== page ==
Common Sense Nutrition Beats Out Fad Diets

The US News and World Report recently completed a study comparing twenty different diet programs, including high-profile plans such as Weight Watchers and Jenny Craig. While many people, including celebrities, swear by designer diets for weight loss, the study showed that the DASH (Dietary Approaches to Stop Hypertension) diet, which (according to the DASH diet website) “was developed by the US National Institute of Health to lower blood pressure without medication,”  was more effective and safe than many other diet plans.

The study of various diets included many different criteria: the top contenders had to be “nutritious, safe, and effective for weight loss against diabetes and heart disease.” That’s a tall order to fill, but the DASH diet, which was designed specifically for people battling hypertension, seems to be a good fit for many people, including those interested in weight loss.

Some of the specific foods emphasized in the DASH diet include: “fruits, vegetables, low fat dairy, whole grains, lean meats, fish, and poultry, and nuts and beans. It is high fiber and low to moderate in fat [and] it is a healthy way of eating, designed to be flexible enough to meet the lifestyle and food preferences of most people.”

I am skeptical of most “diets” because of their limited food choices and obsession with calorie counting, but the DASH diet seems more like common sense than anything else. Fruits and veggies, whole grains, limited fats. Add that to plenty of exercise and it seems like an obvious recipe for success.

The amazing thing here is not that DASH works, but rather that a study needed to be completed in order to come to that conclusion. Humans must eat a wide variety of foods in order to meet our nutritional needs, and home-cooked food is often more nutritious and healthier than pre-packaged meals (such as those produced by Weight Watchers).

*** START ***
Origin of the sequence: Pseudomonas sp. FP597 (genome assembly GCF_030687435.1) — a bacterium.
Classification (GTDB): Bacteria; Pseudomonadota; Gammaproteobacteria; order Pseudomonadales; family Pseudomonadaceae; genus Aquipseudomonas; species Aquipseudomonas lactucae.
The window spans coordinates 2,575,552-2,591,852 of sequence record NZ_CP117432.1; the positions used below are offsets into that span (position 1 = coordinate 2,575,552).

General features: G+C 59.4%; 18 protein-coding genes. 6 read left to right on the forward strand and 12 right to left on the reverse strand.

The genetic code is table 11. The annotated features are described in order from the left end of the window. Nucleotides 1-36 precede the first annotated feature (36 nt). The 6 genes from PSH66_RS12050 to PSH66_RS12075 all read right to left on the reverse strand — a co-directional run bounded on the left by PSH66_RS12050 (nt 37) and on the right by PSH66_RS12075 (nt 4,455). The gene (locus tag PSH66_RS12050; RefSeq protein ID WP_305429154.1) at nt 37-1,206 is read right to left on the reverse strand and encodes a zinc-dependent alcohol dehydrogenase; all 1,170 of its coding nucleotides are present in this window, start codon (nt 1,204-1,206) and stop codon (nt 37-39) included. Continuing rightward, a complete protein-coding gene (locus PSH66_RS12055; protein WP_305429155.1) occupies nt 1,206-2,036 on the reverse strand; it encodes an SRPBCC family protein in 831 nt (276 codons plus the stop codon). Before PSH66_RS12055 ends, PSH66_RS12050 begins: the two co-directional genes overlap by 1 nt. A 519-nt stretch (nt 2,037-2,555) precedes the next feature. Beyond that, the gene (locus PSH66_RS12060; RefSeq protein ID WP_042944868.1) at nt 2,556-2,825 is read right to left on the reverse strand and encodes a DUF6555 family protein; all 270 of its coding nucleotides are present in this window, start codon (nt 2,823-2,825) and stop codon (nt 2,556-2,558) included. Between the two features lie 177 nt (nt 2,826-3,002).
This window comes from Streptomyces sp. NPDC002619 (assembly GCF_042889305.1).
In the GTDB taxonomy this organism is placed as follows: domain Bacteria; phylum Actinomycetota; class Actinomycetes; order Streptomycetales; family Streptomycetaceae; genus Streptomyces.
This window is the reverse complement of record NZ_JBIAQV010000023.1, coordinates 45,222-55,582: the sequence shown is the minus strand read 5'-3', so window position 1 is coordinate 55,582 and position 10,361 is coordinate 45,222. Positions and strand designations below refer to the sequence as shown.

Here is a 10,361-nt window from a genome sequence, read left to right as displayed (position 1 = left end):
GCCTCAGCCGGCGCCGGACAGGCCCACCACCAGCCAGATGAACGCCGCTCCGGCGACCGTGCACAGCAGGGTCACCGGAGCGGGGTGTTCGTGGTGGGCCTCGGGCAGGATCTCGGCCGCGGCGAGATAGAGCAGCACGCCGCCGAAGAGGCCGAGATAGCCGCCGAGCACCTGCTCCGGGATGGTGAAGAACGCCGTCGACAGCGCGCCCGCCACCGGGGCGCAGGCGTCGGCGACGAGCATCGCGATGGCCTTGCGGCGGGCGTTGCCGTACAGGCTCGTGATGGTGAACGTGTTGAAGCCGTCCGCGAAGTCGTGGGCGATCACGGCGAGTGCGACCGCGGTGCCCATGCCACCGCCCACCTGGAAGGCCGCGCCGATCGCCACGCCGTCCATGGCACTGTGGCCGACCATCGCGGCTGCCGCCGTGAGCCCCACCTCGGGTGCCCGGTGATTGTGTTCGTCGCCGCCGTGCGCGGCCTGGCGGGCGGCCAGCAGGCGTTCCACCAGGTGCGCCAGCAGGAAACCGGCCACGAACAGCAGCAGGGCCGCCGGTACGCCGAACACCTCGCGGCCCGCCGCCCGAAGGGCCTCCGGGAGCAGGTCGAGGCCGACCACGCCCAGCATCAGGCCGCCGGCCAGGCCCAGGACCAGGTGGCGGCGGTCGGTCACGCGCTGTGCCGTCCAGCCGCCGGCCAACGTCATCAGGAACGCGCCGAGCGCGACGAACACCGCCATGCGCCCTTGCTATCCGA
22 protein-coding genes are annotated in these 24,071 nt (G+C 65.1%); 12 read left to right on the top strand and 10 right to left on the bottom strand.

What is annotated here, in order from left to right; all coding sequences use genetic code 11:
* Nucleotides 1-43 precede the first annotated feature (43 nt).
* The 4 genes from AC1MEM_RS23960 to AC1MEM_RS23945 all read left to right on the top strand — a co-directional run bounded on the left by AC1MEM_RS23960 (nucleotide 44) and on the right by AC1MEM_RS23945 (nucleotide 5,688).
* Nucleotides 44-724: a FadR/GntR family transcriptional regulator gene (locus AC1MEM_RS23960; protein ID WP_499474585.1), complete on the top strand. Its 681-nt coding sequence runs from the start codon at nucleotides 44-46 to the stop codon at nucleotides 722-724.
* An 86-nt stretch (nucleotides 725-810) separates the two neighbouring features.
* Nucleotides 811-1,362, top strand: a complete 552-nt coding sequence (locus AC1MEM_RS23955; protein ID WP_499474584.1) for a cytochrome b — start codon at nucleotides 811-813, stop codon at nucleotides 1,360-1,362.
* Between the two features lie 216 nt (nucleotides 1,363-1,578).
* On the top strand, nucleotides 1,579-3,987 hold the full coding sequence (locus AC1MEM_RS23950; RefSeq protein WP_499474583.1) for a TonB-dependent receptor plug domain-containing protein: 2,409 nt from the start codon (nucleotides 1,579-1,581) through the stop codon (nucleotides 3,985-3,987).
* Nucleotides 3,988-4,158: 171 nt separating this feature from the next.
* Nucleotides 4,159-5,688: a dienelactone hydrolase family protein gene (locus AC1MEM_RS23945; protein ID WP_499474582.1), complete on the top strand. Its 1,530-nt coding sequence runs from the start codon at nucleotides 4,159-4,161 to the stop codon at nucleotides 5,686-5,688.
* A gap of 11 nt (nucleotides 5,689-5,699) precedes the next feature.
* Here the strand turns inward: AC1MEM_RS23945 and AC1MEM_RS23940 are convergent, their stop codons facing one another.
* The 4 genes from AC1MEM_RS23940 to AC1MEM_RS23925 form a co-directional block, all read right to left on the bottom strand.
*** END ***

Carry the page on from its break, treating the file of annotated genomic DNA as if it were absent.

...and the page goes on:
For people looking to change their diet for any reason, whether it be nutritional needs, health concerns, or a desire to lose weight, I would recommend the DASH diet, which takes the focus away from our fast food and designer diet mentality and zeros in on what humans really need: real food that will keep us healthy and happy.

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Image: nixxphotography / FreeDigitalPhotos.net


204 comments

W. C
W. C16 days ago

Thanks.

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William C
William C16 days ago

Thank you.

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Jim Ven
Jim V10 months ago

thanks for sharing.

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Duane B.
.4 years ago

Thank you for sharing.

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Shalvah Landy
Past Member 4 years ago

"Are there benefits to designer diets like Weight Watchers?"
Ha Ha Ha! Sure there's a benefit- to their pockets!

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Abbe A.
Azaima A6 years ago

whatever works

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dve d.
aa b6 years ago

dont forget to eat smaller amounts

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Carole K.
Carole K6 years ago

I intend to become more fully informed & aware of the DASH diet as a result of reading this article. TY for the information. Not mentioned here is that the DASH diet HAS to be more cost effective in that the food can be locally purchased & cooked "from scratch". That has provide for better nutrition also. Moreover, in comparison to buying dietary pre-packaged meals, there would be less food preservatives and less packaging in cooking your own "diet" food; so I would consider all the worthwhile advantages to be in the DASH side of the ledger.

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Vera C.
Vera C6 years ago

Thank you for the article and for the debate. I would only like to stress that it is unlikely one diet should fit everybody's needs: many factors vary, so it may be wiser to study one's own characteristics and a consequent, appropriate diet.

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Deanna Giggles
Deanna Zimmerman6 years ago

If you don't know Weight Watchers, there is no excuse for knocking it. I was on that plan for awhile, and LOVED that it focused on healthy food while allowing desert, and even alcohol in small portions. They aren't focused on calories. They are focused on helping people to develop healthy eating habits by teaching which foods have the best nutritional value in the most balanced way. They stress healthy foods and exercise.

I think it is very irresponsible for the author of this article to call WW a designer diet.

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